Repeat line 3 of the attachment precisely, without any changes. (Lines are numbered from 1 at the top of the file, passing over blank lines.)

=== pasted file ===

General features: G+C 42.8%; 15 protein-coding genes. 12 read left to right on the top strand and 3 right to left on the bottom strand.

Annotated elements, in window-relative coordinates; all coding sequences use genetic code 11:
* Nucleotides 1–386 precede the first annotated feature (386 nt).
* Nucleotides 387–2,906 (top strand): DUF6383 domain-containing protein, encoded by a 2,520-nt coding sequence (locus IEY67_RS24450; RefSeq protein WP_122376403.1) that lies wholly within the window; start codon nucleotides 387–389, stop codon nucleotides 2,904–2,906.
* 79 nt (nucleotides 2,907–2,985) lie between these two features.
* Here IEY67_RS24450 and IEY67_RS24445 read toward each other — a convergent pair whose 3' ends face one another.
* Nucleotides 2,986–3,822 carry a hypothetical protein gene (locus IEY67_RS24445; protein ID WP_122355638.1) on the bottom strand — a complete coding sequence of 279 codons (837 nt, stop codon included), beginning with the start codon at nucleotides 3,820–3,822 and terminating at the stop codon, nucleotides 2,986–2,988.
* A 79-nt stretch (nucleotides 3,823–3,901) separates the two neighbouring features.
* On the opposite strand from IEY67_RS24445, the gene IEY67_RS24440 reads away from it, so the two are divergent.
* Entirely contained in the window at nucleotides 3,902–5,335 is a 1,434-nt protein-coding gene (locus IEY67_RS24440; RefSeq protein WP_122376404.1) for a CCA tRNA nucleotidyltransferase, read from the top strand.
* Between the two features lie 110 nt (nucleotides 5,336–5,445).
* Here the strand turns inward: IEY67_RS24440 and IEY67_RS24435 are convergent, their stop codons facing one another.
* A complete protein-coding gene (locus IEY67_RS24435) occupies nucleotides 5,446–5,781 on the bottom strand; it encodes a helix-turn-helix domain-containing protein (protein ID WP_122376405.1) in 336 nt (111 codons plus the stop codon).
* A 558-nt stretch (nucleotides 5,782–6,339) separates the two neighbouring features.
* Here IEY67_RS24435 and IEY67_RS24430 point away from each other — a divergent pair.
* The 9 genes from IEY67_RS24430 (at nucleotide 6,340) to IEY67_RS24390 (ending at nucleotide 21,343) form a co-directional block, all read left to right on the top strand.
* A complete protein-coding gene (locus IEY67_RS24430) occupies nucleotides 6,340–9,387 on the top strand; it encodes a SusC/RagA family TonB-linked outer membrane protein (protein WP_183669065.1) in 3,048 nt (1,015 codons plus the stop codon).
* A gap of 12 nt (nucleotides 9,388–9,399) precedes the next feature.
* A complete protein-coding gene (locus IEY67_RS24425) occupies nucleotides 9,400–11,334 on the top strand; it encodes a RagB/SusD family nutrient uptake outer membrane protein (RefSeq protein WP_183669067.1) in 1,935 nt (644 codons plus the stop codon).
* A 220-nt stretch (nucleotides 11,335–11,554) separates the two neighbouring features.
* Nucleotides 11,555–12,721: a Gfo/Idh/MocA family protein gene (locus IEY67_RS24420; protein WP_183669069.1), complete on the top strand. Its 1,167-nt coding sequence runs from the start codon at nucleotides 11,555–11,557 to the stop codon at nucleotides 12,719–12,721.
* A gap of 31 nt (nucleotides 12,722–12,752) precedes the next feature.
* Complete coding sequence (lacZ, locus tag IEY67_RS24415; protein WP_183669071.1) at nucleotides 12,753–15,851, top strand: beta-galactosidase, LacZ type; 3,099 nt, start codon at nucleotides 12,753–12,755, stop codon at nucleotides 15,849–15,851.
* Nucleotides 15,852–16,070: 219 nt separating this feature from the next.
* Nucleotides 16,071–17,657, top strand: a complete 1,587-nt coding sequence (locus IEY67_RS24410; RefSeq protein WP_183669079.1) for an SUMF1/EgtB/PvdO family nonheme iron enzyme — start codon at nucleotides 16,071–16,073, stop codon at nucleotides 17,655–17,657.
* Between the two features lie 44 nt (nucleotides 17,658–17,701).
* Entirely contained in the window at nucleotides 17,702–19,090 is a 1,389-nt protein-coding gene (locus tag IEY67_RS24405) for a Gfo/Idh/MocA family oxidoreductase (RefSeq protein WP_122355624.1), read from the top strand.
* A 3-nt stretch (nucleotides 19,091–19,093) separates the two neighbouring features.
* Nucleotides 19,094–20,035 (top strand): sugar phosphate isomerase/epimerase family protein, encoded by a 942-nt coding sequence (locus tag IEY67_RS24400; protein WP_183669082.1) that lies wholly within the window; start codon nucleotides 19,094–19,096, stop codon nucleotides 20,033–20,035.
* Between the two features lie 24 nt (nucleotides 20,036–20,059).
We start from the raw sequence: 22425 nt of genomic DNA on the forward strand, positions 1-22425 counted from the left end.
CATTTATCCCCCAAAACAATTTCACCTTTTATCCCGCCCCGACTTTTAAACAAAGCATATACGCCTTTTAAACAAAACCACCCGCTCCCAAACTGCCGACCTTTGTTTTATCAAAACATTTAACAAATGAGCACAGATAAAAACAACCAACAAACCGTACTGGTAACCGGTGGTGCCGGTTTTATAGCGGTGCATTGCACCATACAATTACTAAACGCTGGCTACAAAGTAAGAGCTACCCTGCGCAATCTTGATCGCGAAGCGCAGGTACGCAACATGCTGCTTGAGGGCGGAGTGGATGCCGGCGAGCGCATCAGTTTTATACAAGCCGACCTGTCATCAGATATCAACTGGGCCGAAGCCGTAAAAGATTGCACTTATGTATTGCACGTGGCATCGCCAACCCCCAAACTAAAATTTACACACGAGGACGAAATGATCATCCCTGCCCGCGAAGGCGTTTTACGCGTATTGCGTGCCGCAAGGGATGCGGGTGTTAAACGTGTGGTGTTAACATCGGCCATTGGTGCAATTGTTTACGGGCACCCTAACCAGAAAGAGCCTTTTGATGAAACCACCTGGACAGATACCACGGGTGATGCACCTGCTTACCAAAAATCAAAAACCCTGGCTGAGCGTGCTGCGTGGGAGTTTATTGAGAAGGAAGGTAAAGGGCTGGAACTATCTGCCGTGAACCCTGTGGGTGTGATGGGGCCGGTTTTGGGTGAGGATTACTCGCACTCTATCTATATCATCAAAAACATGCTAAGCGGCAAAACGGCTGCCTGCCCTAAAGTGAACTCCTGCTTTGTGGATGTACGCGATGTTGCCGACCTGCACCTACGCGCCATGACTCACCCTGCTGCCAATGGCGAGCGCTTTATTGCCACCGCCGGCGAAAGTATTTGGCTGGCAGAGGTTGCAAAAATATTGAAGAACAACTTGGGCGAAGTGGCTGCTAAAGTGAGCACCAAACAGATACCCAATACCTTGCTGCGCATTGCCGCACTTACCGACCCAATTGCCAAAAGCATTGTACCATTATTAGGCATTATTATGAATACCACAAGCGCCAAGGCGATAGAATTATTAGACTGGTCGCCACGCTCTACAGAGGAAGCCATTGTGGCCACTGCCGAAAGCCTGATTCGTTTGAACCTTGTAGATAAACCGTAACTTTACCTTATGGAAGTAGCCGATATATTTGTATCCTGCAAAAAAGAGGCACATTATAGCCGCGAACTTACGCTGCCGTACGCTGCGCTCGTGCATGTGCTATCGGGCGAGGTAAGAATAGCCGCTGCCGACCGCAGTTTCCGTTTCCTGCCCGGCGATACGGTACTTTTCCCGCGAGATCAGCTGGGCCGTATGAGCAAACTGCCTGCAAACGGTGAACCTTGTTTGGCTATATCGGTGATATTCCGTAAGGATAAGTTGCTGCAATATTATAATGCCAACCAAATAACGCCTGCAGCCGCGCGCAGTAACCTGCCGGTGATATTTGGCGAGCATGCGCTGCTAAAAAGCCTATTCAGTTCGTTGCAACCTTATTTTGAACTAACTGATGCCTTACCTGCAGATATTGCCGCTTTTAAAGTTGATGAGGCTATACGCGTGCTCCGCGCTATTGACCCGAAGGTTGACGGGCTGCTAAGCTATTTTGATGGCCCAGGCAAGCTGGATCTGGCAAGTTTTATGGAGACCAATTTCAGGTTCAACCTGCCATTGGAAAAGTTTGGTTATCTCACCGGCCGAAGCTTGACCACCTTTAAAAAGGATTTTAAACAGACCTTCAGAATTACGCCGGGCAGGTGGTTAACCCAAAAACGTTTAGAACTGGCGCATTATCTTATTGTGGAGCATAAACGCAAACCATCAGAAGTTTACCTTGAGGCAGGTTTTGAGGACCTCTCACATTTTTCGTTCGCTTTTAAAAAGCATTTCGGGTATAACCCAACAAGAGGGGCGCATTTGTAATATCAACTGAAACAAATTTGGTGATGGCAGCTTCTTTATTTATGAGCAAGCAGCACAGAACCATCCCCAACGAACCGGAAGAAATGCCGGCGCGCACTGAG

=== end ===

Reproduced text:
* Nucleotides 1–386 precede the first annotated feature (386 nt).